Day: September 16, 2020

Hyundai’s Latest Creation Is Something You Can Build At Home

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how technology is transforming the logistics industry

Most obviously, future cargo ships dispense with crew quarters, so Rolls’s sketches for  autonomous vessels allow for containers to be stacked, and fuel burned, more efficiently – up to 15pc more efficiently.

Such savings add up given that there are 96,000 merchant vessels in the world, carrying around 90pc of global trade that is relentlessly growing. Container port traffic rose from 225m TEUs in 2000 to 792m in 2018.

According to the International Chamber of Shipping, maritime trade accounts for 3pc of global greenhouse emissions, emissions which the International Maritime Organisation, has vowed to reduce by 40pc by 2030 and 70pc by 2050.

Unlike cars, however, much of that emissions reduction will have to be achieved by sleeker ship design, smart navigation (using currents and tides), and even upgrading propellers rather than batteries.

Recent calculations show that to complete a 31 day-trip from Asia to Europe the OOCL Hong Kong

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U.S. surgeon general tells states to be ready for COVID-19 vaccine by November ‘just in case’ | FOX 4 Kansas City WDAF-TV

States across the United States should be prepared to distribute a coronavirus vaccine by November 1 “just in case” one is ready, Dr. Jerome Adams, the US Surgeon General said.

“We’ve always said that we are hopeful for a vaccine by the end of this year or beginning of next year,” Adams said in an ABC News interview Friday. “That said, it’s not just about having a vaccine that is safe and effective — it’s about being ready to distribute it.”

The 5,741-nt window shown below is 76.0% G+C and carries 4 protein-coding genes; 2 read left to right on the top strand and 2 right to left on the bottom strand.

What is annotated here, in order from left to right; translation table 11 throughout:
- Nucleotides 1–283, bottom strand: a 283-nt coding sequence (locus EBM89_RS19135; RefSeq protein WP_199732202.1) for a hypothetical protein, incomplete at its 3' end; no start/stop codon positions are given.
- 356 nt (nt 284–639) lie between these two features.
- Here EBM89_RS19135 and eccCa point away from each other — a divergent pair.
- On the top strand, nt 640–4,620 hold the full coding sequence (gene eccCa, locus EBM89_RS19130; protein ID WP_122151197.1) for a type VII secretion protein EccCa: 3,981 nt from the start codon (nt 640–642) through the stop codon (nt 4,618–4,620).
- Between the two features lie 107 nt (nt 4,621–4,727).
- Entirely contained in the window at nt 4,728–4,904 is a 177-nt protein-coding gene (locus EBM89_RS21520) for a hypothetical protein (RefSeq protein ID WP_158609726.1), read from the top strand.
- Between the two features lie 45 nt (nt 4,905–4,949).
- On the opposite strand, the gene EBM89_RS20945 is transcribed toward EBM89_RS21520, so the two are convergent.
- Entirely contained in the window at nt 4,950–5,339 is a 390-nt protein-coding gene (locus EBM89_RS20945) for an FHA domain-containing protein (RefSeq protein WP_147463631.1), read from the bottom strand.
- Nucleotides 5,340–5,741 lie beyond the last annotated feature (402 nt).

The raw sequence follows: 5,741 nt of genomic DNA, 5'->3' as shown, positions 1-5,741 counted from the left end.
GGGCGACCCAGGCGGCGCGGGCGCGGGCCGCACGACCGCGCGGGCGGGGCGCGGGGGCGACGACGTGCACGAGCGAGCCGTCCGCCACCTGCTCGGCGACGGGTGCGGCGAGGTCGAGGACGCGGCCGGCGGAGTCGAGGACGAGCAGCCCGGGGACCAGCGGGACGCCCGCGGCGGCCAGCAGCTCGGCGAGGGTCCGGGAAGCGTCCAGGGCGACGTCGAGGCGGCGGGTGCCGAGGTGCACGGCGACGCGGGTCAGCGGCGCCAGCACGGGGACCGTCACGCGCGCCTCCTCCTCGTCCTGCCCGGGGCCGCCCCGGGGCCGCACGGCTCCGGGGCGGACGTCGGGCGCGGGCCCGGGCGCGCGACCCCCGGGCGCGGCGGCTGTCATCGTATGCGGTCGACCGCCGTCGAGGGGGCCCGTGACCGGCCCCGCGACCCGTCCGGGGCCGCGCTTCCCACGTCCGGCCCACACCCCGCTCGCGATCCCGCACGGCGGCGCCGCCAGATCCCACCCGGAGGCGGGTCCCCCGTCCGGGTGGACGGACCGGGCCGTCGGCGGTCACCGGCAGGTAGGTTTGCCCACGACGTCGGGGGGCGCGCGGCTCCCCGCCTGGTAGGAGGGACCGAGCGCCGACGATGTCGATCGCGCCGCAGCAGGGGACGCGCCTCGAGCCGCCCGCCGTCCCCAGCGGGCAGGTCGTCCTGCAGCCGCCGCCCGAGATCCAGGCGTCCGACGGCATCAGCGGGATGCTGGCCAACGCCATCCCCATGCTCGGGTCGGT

The Centers for Disease Control and Prevention has asked public health officials in the states to prepare to distribute a coronavirus vaccine by late October or early November. As of Saturday, more than 6.2 million coronavirus cases have been reported in the US since the pandemic began and 188,252 people have died, according to a tally of cases by Johns Hopkins University.

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Feels Good Man Review: How Pepe the Frog Became a Hate Symbol

feels-good-man

If you tried to explain the concept of Pepe the Frog to someone who didn’t spend much time online, you’d probably sound insane. “So, there was this innocuous cartoon frog who was part of a comic called Boys Club, and he was co-opted by alienated people vying for attention, which then changed the frog into a symbol of white supremacists who want to be feared but use ironic detachment as a shield.” Crazy as it sounds, that’s what happened with Matt Furie’s creation, and Arthur Jones & Giorgio Angelini’s documentary Feels Good Man chronicles how Pepe morphed from lighthearted joke to Internet shorthand to hate symbol and Furie’s quest to reclaim his creation. The documentary raises interesting questions about the relationship between artist and audience, but most often provides a chilling look at Internet culture and the engagement economy where the toxicity of alienation leaks out into

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Time to Appreciate Our Teachers Because Adapting to New Technology is Not Easy

Technology isn’t everyone’s cup of tea, especially the older generation. We all have seen our parents struggle with gadgets and it’s almost universal that seniors do actually have difficulty mastering their devices. On top of that, the year 2020 further forced them to embrace technology in every aspect of their lives, especially teachers. Also Read – Teachers’ Day 2020: All About Dr Sarvepalli Radhakrishnan, The Man Who Started This Day

Even with decades of experience in teaching, online classes turned out to be a whole new ball game for them. However, despite not being tech-savvy, teachers and college professors in the country rose up to the challenge and adapted themselves to new technology in order to teach students online amid the Covid-19 pandemic.

Even for the younger lot, the transition from physical classrooms to virtual sessions was indeed a tough nut to crack, but nevertheless, as eager students, they slowly

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